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Photo by Aziz Acharki on Unsplash

Your idea is better than your presentation

In one very long day, I had many back-to-back 15-minute initial zoom practice sessions with founders. Each gave a short version of their investor pitch. We used the remaining time to talk about their business idea.

In each and every case, in real life, I would have stopped listening in under 30 seconds. From that 30 seconds, I would have rated them a 1 (unsalvagable) on the standard 1 to 5 scale (whether or not I could use threes).

By the end of the presentations, my opinion was generally unchanged.

But, in each and every case, by the end of the 15 minutes, I was convinced that their idea had merit. (Generally merit enough to rate a 4.)

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Photo by Duane Mendes on Unsplash

In each and every case, there was a wonderful idea in their brains that just had no way to escape out through their mouths.

In each and every case, it was difficult to extract the idea from their brain.

In each and every case, it was worth the effort.

That extraction and subsequent refinement is an important part of what top accelerators like Founder Institute do.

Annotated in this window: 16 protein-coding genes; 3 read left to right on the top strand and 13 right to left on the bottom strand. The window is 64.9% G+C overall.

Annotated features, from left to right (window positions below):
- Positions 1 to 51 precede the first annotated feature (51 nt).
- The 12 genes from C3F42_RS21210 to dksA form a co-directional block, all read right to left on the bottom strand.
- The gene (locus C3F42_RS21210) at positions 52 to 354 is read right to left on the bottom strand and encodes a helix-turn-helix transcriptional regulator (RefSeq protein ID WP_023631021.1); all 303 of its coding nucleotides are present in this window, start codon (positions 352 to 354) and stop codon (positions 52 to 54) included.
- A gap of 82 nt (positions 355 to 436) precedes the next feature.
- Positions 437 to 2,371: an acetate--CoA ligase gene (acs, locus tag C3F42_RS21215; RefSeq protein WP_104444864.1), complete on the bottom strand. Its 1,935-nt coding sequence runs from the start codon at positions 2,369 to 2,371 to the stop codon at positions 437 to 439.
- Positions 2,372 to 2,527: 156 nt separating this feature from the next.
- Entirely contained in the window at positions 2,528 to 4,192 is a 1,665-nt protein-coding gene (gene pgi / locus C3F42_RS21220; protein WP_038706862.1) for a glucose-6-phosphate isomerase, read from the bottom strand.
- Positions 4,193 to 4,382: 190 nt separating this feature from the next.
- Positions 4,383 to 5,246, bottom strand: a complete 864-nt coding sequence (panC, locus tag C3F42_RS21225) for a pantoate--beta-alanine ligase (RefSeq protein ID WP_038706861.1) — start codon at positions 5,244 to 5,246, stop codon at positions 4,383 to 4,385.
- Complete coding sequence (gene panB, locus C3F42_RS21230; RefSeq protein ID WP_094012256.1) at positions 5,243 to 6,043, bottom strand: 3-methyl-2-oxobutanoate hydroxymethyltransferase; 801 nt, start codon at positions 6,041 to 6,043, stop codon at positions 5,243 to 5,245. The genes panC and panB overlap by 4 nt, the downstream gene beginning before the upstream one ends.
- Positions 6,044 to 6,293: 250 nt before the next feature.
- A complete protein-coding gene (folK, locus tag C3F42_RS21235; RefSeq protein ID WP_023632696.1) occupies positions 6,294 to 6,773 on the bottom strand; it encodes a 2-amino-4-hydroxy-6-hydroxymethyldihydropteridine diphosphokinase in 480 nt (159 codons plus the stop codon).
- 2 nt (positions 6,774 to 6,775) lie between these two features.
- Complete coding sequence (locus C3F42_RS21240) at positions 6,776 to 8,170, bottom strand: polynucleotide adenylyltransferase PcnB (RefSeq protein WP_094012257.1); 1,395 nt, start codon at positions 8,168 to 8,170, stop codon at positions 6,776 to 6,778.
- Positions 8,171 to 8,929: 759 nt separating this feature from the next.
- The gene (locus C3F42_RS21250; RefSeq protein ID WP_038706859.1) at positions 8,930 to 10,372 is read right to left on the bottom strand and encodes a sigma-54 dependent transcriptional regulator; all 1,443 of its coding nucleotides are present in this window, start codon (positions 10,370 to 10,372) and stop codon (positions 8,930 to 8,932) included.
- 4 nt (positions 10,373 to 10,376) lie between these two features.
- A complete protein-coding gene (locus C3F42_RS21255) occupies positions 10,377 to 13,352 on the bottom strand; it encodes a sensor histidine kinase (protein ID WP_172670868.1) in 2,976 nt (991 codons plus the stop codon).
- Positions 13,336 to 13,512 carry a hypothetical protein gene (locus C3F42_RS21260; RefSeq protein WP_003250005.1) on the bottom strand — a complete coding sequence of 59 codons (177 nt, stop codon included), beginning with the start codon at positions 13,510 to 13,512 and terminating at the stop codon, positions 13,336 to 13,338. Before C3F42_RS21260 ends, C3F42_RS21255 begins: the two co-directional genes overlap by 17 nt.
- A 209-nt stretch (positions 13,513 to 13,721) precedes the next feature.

Perhaps there is a lesson that we should have all worked harder in our high school and college English classes.

But perhaps, the bigger lesson is for me.

Perhaps in real life, I should extend my patience beyond 30 seconds.

I wonder what I’ve been missing.

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Written by Russell Brand

Russell has started three successful companies, one of which helped agencies of the federal government become very early adopters of open source software, long before that term was coined. His first project saved The American taxpayer 250 million dollars. In his work within federal agency, he was often called, “the arbiter of truth,” facilitating historically hostile groups and factions to effectively work together towards common goals

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